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Generation Alpha – those born in the early 2010s – has recently become a major force in the beauty industry, perhaps even more so than their Gen Z counterparts. A recent report found that Gen A accounted for 49% of skincare sales growth, and previous CivicScience data found that beauty shopping for this age group during the holidays jumped 11 percentage points YoY. Retailers like Sephora and Ulta have also noticed an uptick in younger shoppers – ultimately leading to the naming of the “Sephora Kids” who were trending on TikTok.

The rise of beauty shopping among young Americans has also been a controversial topic. There has been increased discussion about the potential adverse effects on mental health and the risks of using skincare ingredients designed to treat mature skin. Meanwhile, others view the rise of skincare purchases among Gen Alpha as an opportunity for children to learn how to care for their skin at a young age.

Join the Conversation: How much are you willing to spend on beauty products for your child on a monthly basis?

While CivicScience does not survey children under 13 years old, new data uncovers interesting insights on Gen A’s parents (children aged 6-11 years old): 

Nearly half of Gen Alpha’s parents have purchased skincare products for their children in the last three months.

Among U.S. adults with children of all ages, 44% have purchased beauty products for their children in the last three months, including skincare, makeup, hair care, and perfume. The top most purchased products are hair care (28%) and skincare (24%); however, these figures jump significantly among parents with younger children. Forty-six percent of parents with children ages 6-11 have purchased skincare products over the last three months for their children – outpacing about 30% who purchased makeup and 20% who purchased perfume for their children. However, hair care was the most purchased beauty product at about 60%.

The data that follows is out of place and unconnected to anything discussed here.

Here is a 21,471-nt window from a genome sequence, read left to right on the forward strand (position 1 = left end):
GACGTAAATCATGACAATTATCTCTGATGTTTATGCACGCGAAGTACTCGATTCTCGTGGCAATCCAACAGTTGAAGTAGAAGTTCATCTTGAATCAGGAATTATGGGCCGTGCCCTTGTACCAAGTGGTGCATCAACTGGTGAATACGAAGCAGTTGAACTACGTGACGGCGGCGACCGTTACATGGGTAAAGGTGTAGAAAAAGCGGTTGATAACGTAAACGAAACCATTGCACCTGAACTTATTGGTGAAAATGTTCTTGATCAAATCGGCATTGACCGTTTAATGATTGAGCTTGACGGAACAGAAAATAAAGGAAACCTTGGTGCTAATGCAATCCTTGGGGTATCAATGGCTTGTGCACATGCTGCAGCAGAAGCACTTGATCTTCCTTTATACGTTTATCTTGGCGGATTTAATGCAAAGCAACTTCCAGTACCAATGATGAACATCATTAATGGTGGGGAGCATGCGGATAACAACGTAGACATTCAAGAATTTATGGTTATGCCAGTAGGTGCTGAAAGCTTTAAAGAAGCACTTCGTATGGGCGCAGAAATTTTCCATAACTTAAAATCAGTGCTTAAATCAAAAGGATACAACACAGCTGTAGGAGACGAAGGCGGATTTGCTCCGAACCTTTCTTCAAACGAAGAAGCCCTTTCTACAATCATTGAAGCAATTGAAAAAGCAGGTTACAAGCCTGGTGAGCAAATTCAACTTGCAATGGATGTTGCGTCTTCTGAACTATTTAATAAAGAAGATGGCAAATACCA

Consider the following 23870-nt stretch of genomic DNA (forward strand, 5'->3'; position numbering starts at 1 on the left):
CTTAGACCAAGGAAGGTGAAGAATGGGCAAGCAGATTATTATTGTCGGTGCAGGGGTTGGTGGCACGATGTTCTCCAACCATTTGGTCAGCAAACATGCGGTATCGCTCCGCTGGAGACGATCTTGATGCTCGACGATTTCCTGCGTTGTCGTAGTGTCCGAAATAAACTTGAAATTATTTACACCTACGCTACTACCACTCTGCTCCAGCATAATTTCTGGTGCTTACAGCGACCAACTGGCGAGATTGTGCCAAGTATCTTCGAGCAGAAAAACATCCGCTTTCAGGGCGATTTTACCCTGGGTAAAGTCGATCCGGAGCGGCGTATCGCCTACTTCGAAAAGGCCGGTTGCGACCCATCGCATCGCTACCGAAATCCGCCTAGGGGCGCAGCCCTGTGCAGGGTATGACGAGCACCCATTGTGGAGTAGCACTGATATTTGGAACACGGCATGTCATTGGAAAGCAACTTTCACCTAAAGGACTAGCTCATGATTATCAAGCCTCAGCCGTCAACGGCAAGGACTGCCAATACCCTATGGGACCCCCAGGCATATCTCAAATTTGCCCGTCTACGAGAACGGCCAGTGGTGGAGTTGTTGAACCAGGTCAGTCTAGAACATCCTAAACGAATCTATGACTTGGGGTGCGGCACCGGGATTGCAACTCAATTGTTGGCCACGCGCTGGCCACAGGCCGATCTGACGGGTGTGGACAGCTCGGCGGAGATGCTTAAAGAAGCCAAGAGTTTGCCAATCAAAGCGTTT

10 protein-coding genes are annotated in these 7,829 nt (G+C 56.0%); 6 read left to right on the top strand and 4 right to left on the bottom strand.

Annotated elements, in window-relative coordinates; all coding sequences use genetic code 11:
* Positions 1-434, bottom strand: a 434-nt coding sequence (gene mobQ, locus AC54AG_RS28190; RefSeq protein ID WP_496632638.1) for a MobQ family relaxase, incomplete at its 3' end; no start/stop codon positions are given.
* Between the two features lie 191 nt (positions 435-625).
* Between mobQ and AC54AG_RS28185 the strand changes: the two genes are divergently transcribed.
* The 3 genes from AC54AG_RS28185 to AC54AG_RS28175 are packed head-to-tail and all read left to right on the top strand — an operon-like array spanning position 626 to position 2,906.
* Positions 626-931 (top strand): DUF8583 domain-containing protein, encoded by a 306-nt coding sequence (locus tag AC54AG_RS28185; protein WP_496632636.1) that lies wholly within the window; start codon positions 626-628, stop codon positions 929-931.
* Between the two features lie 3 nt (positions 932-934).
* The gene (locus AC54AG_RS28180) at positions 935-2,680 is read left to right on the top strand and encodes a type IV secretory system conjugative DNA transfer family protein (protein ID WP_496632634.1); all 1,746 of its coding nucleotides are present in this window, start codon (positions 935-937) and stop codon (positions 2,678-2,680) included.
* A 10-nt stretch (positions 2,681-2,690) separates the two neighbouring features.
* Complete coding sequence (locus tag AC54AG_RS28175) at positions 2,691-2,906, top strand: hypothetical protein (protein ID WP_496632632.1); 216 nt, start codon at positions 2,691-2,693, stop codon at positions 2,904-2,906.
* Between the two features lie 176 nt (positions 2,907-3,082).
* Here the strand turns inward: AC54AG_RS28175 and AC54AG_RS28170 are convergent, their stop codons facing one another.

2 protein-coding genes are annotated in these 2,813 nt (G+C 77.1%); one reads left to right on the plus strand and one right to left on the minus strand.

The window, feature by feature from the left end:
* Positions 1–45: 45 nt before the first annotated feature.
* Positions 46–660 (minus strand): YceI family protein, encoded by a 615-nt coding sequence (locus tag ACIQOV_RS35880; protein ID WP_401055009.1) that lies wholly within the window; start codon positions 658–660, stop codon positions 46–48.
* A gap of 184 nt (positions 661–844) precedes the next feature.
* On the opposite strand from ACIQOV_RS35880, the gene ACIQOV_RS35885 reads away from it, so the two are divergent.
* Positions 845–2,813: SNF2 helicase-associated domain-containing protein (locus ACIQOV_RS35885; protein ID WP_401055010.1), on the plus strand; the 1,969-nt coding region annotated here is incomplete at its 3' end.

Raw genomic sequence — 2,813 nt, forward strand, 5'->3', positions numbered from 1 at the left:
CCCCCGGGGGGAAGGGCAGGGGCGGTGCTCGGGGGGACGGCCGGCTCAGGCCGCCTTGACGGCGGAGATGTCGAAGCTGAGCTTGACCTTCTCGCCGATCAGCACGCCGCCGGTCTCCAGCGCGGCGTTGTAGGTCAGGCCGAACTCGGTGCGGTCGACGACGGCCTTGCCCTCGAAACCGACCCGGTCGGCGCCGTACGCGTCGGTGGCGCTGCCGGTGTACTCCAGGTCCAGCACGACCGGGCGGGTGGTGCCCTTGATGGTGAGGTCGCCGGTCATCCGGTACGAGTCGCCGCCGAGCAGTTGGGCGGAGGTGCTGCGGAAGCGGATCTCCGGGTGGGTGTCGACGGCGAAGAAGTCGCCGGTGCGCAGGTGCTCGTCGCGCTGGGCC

Gen Alpha’s Parents are brand sensitive.

Gen Alpha’s parents are six percentage points more likely than the Gen Pop to say they’re brand-sensitive when buying health and beauty products. While they are a mix of brand and price-sensitive consumers, Gen Alpha’s parents skew more toward being brand-sensitive (35%) than price-sensitive (25%).

Answer our Polls: Have you ever decided to try a skincare product / trend because it was recommended by a social media influencer, but you ended up regretting it?

e.l.f. Beauty wins with Gen Alpha’s parents.

A close look at some of the most popular brands among Gen Alpha, including Drunk Elephant and Sol de Janeiro, shows that parents with Gen Alpha children are most likely to have recently purchased products from e.l.f. Beauty. Over a third of parents with children aged 6-11 years old have purchased from the beauty brand in the last six months (35%), and another 17% haven’t but are interested. However, intent to purchase is highest for Rare Beauty products (26%).

Additionally, it’s worth noting that parents with younger children (aged 6-11) are more likely to have purchased from all the brands surveyed (except Summer Fridays) than parents with Gen Z tweens and teens (ages 12-17).

It’s clear that Gen Alpha is shaping the beauty industry. Their brand-sensitive parents are buying beauty products like skincare and makeup more so than the Gen Pop, and they purchase some of the most trendy brands at a higher rate than parents of younger Gen Z children. 

Interested in more insights like these? Connect with us to learn how you can see these insights through the lens of your customers.